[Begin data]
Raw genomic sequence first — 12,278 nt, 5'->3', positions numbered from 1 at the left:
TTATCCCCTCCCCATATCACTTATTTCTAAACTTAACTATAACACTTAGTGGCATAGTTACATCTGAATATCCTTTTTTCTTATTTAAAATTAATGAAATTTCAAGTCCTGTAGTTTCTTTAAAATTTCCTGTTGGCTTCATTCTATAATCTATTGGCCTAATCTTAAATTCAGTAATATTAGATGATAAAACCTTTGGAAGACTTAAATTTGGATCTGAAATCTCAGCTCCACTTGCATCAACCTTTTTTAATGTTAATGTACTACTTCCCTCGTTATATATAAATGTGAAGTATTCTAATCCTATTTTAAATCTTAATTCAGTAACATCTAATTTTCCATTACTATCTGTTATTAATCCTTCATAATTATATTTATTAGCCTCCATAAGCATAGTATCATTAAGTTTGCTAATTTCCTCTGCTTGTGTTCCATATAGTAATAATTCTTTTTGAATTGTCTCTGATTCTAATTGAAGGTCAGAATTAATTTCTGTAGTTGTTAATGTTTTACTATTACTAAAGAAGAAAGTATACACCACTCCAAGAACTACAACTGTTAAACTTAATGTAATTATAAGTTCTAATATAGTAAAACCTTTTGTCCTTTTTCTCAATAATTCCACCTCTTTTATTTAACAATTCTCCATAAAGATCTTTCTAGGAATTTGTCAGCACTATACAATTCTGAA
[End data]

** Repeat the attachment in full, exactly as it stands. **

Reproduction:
Raw genomic sequence first — 12,278 nt, 5'->3', positions numbered from 1 at the left:
TTATCCCCTCCCCATATCACTTATTTCTAAACTTAACTATAACACTTAGTGGCATAGTTACATCTGAATATCCTTTTTTCTTATTTAAAATTAATGAAATTTCAAGTCCTGTAGTTTCTTTAAAATTTCCTGTTGGCTTCATTCTATAATCTATTGGCCTAATCTTAAATTCAGTAATATTAGATGATAAAACCTTTGGAAGACTTAAATTTGGATCTGAAATCTCAGCTCCACTTGCATCAACCTTTTTTAATGTTAATGTACTACTTCCCTCGTTATATATAAATGTGAAGTATTCTAATCCTATTTTAAATCTTAATTCAGTAACATCTAATTTTCCATTACTATCTGTTATTAATCCTTCATAATTATATTTATTAGCCTCCATAAGCATAGTATCATTAAGTTTGCTAATTTCCTCTGCTTGTGTTCCATATAGTAATAATTCTTTTTGAATTGTCTCTGATTCTAATTGAAGGTCAGAATTAATTTCTGTAGTTGTTAATGTTTTACTATTACTAAAGAAGAAAGTATACACCACTCCAAGAACTACAACTGTTAAACTTAATGTAATTATAAGTTCTAATATAGTAAAACCTTTTGTCCTTTTTCTCAATAATTCCACCTCTTTTATTTAACAATTCTCCATAAAGATCTTTCTAGGAATTTGTCAGCACTATACAATTCTGAA